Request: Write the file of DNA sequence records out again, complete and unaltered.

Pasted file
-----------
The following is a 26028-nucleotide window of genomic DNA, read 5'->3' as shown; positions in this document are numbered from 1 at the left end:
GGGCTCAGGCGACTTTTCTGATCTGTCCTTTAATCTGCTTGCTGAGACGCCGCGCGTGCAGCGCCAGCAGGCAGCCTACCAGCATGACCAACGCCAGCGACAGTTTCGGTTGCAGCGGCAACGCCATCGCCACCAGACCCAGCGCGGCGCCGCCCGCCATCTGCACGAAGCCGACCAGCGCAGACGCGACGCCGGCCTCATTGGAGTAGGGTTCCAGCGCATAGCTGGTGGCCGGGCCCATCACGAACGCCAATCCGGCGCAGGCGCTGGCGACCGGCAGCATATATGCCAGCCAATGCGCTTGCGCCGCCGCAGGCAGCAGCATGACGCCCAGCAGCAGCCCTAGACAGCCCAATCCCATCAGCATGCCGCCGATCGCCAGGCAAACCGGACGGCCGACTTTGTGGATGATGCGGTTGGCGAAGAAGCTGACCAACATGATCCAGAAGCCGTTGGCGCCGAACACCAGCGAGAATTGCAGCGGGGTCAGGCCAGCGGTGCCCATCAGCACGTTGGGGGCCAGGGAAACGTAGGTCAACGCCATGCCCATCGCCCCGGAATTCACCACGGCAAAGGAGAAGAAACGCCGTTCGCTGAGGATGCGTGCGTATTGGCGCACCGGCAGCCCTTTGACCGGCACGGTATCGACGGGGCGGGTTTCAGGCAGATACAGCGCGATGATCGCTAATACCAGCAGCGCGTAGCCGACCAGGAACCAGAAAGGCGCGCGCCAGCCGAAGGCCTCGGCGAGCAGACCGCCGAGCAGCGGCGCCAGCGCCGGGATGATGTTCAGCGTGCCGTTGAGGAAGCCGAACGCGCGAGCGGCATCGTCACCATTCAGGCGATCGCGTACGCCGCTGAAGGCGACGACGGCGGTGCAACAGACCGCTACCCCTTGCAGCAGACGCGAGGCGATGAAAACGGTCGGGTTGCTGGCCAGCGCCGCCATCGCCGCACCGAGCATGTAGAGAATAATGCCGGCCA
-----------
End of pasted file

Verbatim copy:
The following is a 26028-nucleotide window of genomic DNA, read 5'->3' as shown; positions in this document are numbered from 1 at the left end:
GGGCTCAGGCGACTTTTCTGATCTGTCCTTTAATCTGCTTGCTGAGACGCCGCGCGTGCAGCGCCAGCAGGCAGCCTACCAGCATGACCAACGCCAGCGACAGTTTCGGTTGCAGCGGCAACGCCATCGCCACCAGACCCAGCGCGGCGCCGCCCGCCATCTGCACGAAGCCGACCAGCGCAGACGCGACGCCGGCCTCATTGGAGTAGGGTTCCAGCGCATAGCTGGTGGCCGGGCCCATCACGAACGCCAATCCGGCGCAGGCGCTGGCGACCGGCAGCATATATGCCAGCCAATGCGCTTGCGCCGCCGCAGGCAGCAGCATGACGCCCAGCAGCAGCCCTAGACAGCCCAATCCCATCAGCATGCCGCCGATCGCCAGGCAAACCGGACGGCCGACTTTGTGGATGATGCGGTTGGCGAAGAAGCTGACCAACATGATCCAGAAGCCGTTGGCGCCGAACACCAGCGAGAATTGCAGCGGGGTCAGGCCAGCGGTGCCCATCAGCACGTTGGGGGCCAGGGAAACGTAGGTCAACGCCATGCCCATCGCCCCGGAATTCACCACGGCAAAGGAGAAGAAACGCCGTTCGCTGAGGATGCGTGCGTATTGGCGCACCGGCAGCCCTTTGACCGGCACGGTATCGACGGGGCGGGTTTCAGGCAGATACAGCGCGATGATCGCTAATACCAGCAGCGCGTAGCCGACCAGGAACCAGAAAGGCGCGCGCCAGCCGAAGGCCTCGGCGAGCAGACCGCCGAGCAGCGGCGCCAGCGCCGGGATGATGTTCAGCGTGCCGTTGAGGAAGCCGAACGCGCGAGCGGCATCGTCACCATTCAGGCGATCGCGTACGCCGCTGAAGGCGACGACGGCGGTGCAACAGACCGCTACCCCTTGCAGCAGACGCGAGGCGATGAAAACGGTCGGGTTGCTGGCCAGCGCCGCCATCGCCGCACCGAGCATGTAGAGAATAATGCCGGCCA